A new investment style has proliferated over the last decade or so: the copycat investor.

The basic idea is always the same. Look at the quarterly reports of prominent investment gurus and their holdings at the end of each quarter. Then simply invest in the same stocks they hold.

There are obvious problems with the copycat investment style. Holdings are disclosed only with a substantial time lag, and we don’t know which stocks an investor has bought and then sold again within each quarter. We can only see the holdings per each quarter’s end.

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But if the investment guru is a long-term investor and holds mostly stocks and very little in terms of derivatives or private assets, the copycat strategy might just work.

These copycat strategies have been put into action in the United States via exchange-traded funds (ETF)s and now have a relatively long track record that — crucially — includes the 2020 bear market. To the best of my knowledge, there are three such copycat ETFs out there, all of which exclusively invest in US stocks and should thus be compared to the S&P 500:

  • The Global X Guru Index ETF (GURU) has $74 million in assets under management (AUM) and tracks the positions of thousands of hedge fund managers.
  • The AlphaClone Alternative Alpha ETF (ALFA) has $32 million in AUM and tracks the holdings of ~500 hedge funds.
  • The Goldman Sachs Hedge Industry VIP ETF (GVIP) has $220 million in AUM and tracks the 50 stocks held most frequently by hedge fund managers.
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Since the 2016 launch of the GVIP ETF, two of these ETFs have materially outperformed the S&P 500. While GURU has underperformed the index by 0.5% per year in total returns, ALFA and GVIP have beaten the S&P 500 by 2.% and 2.6% per annum, respectively.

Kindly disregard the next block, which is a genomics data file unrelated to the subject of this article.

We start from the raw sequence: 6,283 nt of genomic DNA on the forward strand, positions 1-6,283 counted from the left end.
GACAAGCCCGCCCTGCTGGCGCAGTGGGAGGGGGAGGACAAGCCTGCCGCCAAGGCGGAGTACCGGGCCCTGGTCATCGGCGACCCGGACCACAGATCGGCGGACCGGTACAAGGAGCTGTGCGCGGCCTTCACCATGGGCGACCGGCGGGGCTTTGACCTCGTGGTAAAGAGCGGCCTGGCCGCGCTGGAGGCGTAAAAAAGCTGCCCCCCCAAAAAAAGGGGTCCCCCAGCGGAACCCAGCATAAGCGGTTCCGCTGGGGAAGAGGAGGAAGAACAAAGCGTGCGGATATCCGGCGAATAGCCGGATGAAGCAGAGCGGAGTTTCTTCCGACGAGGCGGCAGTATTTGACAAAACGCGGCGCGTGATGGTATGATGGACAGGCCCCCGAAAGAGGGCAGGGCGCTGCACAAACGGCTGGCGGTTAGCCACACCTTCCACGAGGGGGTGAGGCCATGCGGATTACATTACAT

Copycat ETF Performance since 2016

Chart showing Copycat ETF Performance since 2016
Source: Bloomberg

Not bad, but that outperformance comes with higher volatility and greater drawdowns during a crisis. The maximum drawdown of the S&P 500 occurred during the height of the pandemic panic in March 2020. Back then, the index fell by 19.6%, while GVIP dropped 21.4% and ALFA 25.1%.

As the chart above indicates, that meant that the copycat ETFs either lost all the outperformance they created from 2016 to 2020 in one month, as in ALFA’s case, or underperformed the S&P 500 after previously matching its performance, as with GURU and GVIP.

It was only in the recovery since April last year that the copycat funds started to outperform.

And while the GVIP ETF only exists since 2016, we can use the GURU and ALFA ETFs to go back even longer to mid-2012 when these two funds were launched.

Copycat ETF Performance since 2012

Chart showing Copycat ETF Performance since 2012
Source: Bloomberg

With almost 10 years of performance to look at, we can hardly conclude that these copycat funds add a lot of value. Both GURU and ALFA have underperformed by 1.3% and 1.6% per year, respectively, and had much higher volatility. The chart above shows that copycat funds fared well in the upswing from 2012 to 2015 and then lost all of that outperformance and more in the 2015–2016 correction.

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These copycat funds very much resemble fair weather investments that don’t perform over an entire cycle. Indeed, copying from other investors misses one key ingredient for outperformance: creativity.

I will cover that ingredient in my next post.

For more from Joachim Klement, CFA, don’t miss 7 Mistakes Every Investor Makes (And How to Avoid Them), and Risk Profiling and Tolerance, and sign up for his Klement on Investing commentary.

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All posts are the opinion of the author. As such, they should not be construed as investment advice, nor do the opinions expressed necessarily reflect the views of CFA Institute or the author’s employer.

Image credit: ©Getty Images / Joas

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